Posted by Anuj Gosalia
A little over a year ago, we introduced ARCore: a platform for building augmented reality (AR) experiences. Developers have been using it to create thousands of ARCore apps that help people with everything from fixing their dishwashers, to shopping for sunglasses, to mapping the night sky. Since last I/O, we've quadrupled the number of ARCore enabled devices to an estimated 400 million.
Today, at I/O we introduced updates to Augmented Images and Light Estimation - features that let you build more interactive, and realistic experiences. And to make it easier for people to experience AR, we introduced Scene Viewer, a new tool which lets users view 3D objects in AR right from your website.
To make experiences appear realistic, we need to account for the fact that things in the real world don’t always stay still. That’s why we’re updating Augmented Images — our API that lets people point their camera at 2D images, like posters or packaging, to bring them to life. The updates enable you to track moving images and multiple images simultaneously. This unlocks the ability to create dynamic and interactive experiences like animated playing cards where multiple images move at the same time.
An example of how the Augmented Images API can be used with moving targets by JD.com
Last year, we introduced the concept of light estimation, which provides a single ambient light intensity to extend real world lighting into a digital scene. In order to provide even more realistic lighting, we’ve added a new mode, Environmental HDR, to our Light Estimation API.
Before and after Environmental HDR is applied to the digital mannequin on the left, featuring 3D printed designs from Julia Koerner
Environmental HDR uses machine learning with a single camera frame to understand high dynamic range illumination in 360°. It takes in available light data, and extends the light into a scene with accurate shadows, highlights, reflections and more. When Environmental HDR is activated, digital objects are lit just like physical objects, so the two blend seamlessly, even when light sources are moving.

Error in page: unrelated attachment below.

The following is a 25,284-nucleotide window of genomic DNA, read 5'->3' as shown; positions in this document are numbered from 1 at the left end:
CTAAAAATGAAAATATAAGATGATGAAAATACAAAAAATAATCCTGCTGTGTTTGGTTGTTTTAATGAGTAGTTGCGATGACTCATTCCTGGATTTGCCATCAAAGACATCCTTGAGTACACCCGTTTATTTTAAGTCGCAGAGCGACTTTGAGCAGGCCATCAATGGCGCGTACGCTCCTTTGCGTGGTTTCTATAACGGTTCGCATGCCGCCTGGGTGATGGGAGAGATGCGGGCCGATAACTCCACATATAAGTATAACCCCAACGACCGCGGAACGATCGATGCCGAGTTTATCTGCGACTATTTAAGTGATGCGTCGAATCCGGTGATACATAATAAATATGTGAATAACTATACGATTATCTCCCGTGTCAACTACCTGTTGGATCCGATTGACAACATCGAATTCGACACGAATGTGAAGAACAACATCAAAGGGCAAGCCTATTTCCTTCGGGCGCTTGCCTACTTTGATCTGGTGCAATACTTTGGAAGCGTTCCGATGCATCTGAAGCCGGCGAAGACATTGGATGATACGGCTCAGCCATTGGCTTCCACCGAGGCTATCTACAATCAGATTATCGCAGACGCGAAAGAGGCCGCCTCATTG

Digital mannequin on left and physical mannequin on right
Environmental HDR provides developers with three APIs to replicate real world lighting:
- Main Directional Light: helps with placing shadows in the right direction
- Ambient Spherical Harmonics: helps model ambient illumination from all directions
- HDR Cubemap: provides specular highlights and reflections
We want to make it easier for people to jump into AR, so today we’re introducing Scene Viewer, so that AR experience can be launched right from your website without having to download a separate app.
To make your assets accessible via Scene Viewer, first add a glTF 3D asset to your website with the <model-viewer> web component, and then add the “ar” attribute to the <model-viewer> markup. Later this year, experiences in Scene Viewer will begin to surface in your Search results.
<script type="module" src="https://unpkg.com/@google/model-viewer/dist/model-viewer.js"></script>
<script nomodule src="https://unpkg.com/@google/model-viewer/dist/model-viewer-legacy.js"></script>
<model-viewer ar src="examples/assets/YOURMODEL.gltf"
auto-rotate camera-controls alt="TEXT ABOUT YOUR MODEL" background-color="#455A64"></model-viewer>
NASA.gov enables users to view the Curiosity Rover in their space
These are a few ways that improving real world understanding in ARCore can make AR experiences more interactive, realistic, and easier to access. Look for these features to roll out over the next two releases. To learn more and get started, check out the ARCore developer website.